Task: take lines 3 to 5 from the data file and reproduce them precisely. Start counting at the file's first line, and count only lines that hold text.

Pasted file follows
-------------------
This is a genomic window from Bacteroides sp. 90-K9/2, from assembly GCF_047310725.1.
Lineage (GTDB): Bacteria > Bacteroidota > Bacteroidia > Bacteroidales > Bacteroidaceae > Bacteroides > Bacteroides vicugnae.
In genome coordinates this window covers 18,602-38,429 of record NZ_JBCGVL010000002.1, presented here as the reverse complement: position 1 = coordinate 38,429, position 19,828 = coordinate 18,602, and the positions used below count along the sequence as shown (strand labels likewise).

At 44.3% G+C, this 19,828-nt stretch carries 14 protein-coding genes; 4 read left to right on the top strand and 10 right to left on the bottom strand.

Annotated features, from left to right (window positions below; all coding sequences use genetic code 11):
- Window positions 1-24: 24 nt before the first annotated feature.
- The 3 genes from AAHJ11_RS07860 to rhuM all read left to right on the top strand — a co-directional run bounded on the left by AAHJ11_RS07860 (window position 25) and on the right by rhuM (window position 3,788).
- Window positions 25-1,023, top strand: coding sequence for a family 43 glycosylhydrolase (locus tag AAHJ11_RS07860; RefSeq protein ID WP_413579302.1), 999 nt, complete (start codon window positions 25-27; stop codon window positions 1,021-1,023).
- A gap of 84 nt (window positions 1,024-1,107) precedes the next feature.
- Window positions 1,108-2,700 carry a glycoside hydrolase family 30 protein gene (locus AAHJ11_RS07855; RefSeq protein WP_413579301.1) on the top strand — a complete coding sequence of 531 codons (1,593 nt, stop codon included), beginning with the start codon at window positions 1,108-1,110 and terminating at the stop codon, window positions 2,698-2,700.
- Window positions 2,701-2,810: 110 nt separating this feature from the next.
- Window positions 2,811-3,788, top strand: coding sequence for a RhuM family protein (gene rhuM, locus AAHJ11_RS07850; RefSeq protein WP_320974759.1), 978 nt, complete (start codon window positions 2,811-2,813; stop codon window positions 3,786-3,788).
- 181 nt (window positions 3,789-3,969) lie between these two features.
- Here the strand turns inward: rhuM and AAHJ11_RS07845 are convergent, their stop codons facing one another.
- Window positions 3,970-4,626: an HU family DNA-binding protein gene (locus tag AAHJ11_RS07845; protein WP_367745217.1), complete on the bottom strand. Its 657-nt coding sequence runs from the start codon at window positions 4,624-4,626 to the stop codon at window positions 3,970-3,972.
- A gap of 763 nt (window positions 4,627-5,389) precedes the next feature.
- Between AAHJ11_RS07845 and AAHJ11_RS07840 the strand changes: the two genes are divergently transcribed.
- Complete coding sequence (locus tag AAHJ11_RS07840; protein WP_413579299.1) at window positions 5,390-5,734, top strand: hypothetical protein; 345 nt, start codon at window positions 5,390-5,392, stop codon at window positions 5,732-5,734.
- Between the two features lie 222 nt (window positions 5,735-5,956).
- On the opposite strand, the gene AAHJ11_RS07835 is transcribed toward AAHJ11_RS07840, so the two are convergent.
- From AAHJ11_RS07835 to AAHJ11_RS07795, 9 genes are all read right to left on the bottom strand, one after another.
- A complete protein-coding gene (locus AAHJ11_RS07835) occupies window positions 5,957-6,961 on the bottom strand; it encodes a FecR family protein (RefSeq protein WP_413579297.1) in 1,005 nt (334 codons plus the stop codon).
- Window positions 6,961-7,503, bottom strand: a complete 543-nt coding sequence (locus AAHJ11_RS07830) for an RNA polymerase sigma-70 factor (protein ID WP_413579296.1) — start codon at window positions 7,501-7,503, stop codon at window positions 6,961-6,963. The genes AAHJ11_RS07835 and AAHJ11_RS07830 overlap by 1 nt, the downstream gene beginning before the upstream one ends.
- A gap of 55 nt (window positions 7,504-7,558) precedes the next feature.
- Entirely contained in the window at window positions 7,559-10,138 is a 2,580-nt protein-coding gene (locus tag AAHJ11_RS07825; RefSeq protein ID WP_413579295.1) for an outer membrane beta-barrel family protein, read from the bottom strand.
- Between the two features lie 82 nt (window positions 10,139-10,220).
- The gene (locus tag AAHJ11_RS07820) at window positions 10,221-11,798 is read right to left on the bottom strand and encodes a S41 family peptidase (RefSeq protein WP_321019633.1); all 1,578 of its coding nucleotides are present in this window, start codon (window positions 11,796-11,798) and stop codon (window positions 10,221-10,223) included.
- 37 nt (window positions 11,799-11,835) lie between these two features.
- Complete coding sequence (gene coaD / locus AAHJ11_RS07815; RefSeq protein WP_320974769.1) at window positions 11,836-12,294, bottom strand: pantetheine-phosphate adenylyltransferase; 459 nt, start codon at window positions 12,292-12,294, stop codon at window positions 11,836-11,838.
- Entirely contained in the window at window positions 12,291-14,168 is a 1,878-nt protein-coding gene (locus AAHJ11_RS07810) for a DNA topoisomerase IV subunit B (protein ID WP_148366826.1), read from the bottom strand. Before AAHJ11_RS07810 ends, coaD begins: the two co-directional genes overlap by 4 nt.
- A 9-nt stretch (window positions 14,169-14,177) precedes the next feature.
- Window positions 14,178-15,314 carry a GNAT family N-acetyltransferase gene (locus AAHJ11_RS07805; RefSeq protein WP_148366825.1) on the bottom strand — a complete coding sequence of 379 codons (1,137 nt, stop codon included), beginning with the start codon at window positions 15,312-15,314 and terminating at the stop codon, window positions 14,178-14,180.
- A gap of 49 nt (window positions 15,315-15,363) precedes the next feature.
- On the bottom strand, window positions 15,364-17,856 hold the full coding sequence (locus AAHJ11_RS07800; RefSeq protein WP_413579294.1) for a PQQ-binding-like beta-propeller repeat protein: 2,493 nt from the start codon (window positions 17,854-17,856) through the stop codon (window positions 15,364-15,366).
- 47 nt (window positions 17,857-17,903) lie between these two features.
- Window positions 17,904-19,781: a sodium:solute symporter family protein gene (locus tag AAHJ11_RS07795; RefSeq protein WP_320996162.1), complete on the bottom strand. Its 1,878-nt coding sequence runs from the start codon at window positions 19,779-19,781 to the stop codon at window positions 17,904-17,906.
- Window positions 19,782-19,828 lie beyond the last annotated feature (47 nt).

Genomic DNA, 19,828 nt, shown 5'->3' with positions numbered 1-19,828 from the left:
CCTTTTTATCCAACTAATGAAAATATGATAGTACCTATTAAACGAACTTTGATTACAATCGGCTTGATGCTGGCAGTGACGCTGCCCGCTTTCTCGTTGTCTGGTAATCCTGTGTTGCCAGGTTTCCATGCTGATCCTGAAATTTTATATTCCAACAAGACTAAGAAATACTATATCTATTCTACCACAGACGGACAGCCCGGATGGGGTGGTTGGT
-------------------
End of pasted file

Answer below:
In genome coordinates this window covers 18,602-38,429 of record NZ_JBCGVL010000002.1, presented here as the reverse complement: position 1 = coordinate 38,429, position 19,828 = coordinate 18,602, and the positions used below count along the sequence as shown (strand labels likewise).

At 44.3% G+C, this 19,828-nt stretch carries 14 protein-coding genes; 4 read left to right on the top strand and 10 right to left on the bottom strand.

Annotated features, from left to right (window positions below; all coding sequences use genetic code 11):